Chuck Wendig, the IBF and WBC welterweight diaper changing champion of the world, issues a Flash Fiction challenge this week about notable figures from history. My contribution involves two and is called "Visitors at Appomattox".
General Robert E. Lee looked across the table at General Ulysses S Grant. "It is entirely mysterious to me," the Southerner began, "why the Lord should see fit to make creatures such as these, who walk as men but speak a pidgin tongue, and are of such an entirely odd hue."
His opposite number puffed his cigar twice. "Quite so, General Lee. Quite so."
The two armies, combatants over half the country for four long years, had finally drawn their fighting to a close, the exhausted South finally ending the hostilities at the feet of the better equipped North. The two sides were in the midst of that surrender in Appomattox Court House, Virginia, when a brilliant silver disk, the length of several rail cars and twice as high, settled to the ground in an open field, crushing a pile of Southern rifles that had been stacked there.
Almost immediately, a group of perhaps seventy five creatures emerged from the strange vehicle. They were of a light orange color, carrying clubs that were curious looking, but spiky and menacing enough to make their intended use clear. There did not seem to be women or children in the group, but who could tell? Their sparkling skin left no hint as to gender or race. They looked like no man anyone present had ever encountered.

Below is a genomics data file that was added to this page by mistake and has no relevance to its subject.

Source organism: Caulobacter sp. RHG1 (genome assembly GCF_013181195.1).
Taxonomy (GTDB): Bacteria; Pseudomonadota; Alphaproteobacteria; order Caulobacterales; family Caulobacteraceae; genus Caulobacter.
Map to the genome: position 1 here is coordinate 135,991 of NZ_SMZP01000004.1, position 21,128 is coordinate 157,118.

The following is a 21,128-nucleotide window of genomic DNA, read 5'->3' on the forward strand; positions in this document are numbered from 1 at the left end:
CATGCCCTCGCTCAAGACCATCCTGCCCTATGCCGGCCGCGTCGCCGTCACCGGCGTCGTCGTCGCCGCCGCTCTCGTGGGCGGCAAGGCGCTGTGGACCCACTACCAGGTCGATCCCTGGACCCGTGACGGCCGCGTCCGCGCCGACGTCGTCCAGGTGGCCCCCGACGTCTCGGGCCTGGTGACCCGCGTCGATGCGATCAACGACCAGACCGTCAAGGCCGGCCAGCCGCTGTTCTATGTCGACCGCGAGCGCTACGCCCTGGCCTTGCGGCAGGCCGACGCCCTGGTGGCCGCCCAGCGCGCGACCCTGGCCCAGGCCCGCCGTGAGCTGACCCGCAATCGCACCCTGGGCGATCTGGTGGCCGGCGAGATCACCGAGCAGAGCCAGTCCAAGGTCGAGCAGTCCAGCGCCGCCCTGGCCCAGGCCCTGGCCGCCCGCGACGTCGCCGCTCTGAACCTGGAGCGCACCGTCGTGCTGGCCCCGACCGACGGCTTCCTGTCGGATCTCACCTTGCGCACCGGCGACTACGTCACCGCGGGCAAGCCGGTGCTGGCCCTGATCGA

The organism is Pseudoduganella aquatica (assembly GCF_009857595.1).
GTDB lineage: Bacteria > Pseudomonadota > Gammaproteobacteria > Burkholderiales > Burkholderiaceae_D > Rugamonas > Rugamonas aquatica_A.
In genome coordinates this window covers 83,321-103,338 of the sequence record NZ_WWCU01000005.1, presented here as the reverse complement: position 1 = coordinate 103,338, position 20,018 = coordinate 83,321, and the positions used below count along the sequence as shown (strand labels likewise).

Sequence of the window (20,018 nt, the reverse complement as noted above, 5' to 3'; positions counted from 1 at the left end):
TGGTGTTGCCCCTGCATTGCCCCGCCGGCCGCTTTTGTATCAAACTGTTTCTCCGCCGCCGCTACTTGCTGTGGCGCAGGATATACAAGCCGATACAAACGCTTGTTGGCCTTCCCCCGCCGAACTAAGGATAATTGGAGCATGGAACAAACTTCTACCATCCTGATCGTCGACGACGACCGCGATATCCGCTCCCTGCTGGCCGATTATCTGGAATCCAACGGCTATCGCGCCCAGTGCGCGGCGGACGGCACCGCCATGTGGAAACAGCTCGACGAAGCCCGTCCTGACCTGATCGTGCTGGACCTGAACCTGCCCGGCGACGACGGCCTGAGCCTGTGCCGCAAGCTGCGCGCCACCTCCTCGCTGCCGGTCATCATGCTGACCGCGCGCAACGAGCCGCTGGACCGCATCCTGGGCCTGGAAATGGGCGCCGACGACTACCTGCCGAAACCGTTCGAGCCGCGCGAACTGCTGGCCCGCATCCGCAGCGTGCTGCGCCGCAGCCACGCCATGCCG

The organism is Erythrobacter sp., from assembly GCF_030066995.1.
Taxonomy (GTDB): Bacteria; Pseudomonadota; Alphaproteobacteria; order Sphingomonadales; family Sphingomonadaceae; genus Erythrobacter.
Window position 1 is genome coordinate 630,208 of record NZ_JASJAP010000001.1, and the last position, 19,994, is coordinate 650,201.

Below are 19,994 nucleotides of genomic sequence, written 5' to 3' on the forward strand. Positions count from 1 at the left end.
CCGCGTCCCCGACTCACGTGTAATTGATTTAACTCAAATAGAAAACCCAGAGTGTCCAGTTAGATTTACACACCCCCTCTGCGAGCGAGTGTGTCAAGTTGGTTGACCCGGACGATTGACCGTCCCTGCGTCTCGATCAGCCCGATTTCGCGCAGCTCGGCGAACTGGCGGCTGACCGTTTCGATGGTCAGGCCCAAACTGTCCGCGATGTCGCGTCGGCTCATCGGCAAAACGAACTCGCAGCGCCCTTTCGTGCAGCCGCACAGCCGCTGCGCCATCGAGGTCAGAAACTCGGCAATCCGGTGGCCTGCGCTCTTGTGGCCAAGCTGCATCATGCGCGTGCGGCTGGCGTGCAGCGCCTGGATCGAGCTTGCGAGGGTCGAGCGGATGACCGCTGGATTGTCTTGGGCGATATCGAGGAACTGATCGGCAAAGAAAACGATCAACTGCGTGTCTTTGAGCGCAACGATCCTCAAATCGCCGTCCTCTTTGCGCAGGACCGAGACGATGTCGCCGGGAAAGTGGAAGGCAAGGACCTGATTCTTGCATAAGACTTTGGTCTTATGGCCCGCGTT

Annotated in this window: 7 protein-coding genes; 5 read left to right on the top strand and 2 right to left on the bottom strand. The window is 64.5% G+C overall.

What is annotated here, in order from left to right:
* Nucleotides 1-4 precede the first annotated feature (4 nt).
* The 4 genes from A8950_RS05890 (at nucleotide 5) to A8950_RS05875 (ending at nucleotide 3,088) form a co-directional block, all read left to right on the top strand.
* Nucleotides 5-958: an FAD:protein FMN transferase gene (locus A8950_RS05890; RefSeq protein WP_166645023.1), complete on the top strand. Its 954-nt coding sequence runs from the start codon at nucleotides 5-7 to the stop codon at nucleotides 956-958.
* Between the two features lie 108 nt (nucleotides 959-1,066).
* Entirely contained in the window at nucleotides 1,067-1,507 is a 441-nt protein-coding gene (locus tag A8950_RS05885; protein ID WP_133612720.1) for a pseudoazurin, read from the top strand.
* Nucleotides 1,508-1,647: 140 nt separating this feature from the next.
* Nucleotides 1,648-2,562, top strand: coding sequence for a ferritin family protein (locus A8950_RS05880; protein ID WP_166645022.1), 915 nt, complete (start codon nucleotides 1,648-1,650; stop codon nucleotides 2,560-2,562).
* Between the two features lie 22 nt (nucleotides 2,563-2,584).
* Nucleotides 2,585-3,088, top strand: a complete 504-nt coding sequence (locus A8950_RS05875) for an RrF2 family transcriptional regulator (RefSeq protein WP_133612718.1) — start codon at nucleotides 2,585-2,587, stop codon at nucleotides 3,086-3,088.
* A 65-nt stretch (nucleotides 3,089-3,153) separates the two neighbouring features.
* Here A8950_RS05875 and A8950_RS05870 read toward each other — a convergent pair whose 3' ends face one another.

The Union Army did what any military organization did when confronted with something unusual- they pointed their guns at it. With practiced efficiency, the men in blue set up pickets to guard the visitors, then rolling cannon into place as soon as they could, surrounding the strange craft with their own scary array of war implements.
General Grant continued, "But whatever, or whomever, they are, they are here and we must deal with them."
Lee straightened up in his chair and said, "It has been suggested to me that your forces might consent to rearming some of my men until...this quite unusual event...is dealt with, as you say."
Grant took another long drag on his cigar. "With all due respect, General Lee, my men have been trying to kill your men, and being killed in return, for many months now. I can scarcely imagine they will look kindly upon being asked to stand beside a man who was trying to shoot them yesterday."
Lee looked hurt. "Indeed, General Grant. And the same applies to my men. But surely we are all Americans...all humans...now. And surely we can overlook our petty differences until we can ascertain whether or not these...things...have hostile intent?"
Grant thought for a moment, taking the cigar out of his mouth to sip from the cup in front of him. To his disappointment, it continued to be only coffee. "I will consent to one hundred men, General Lee, under your direct command. Loyal men, who will obey you to the last. And I will hold you personally responsible for their behavior-"
The Union chief was interrupted by an explosion. Both men rushed to the window. One of the beings was holding his club leveled at the Union lines, and where a cannon once stood, there was now a hole lined with blackened grass and soil. The two men scrambled out the door to order their men into position. Grant paused, calling over an aide.
As the popping of rifle and the booming of cannon began to be heard along the perimeter of the field, Grant pulled the younger man close. "Send word to Washington. Surrender of Southern forces complete, stop. Reinforcements needed urgently, stop. New threat of unknown origin, stop. General Grant, stop. Now off with you, boy. Send that quick before we're all dead!"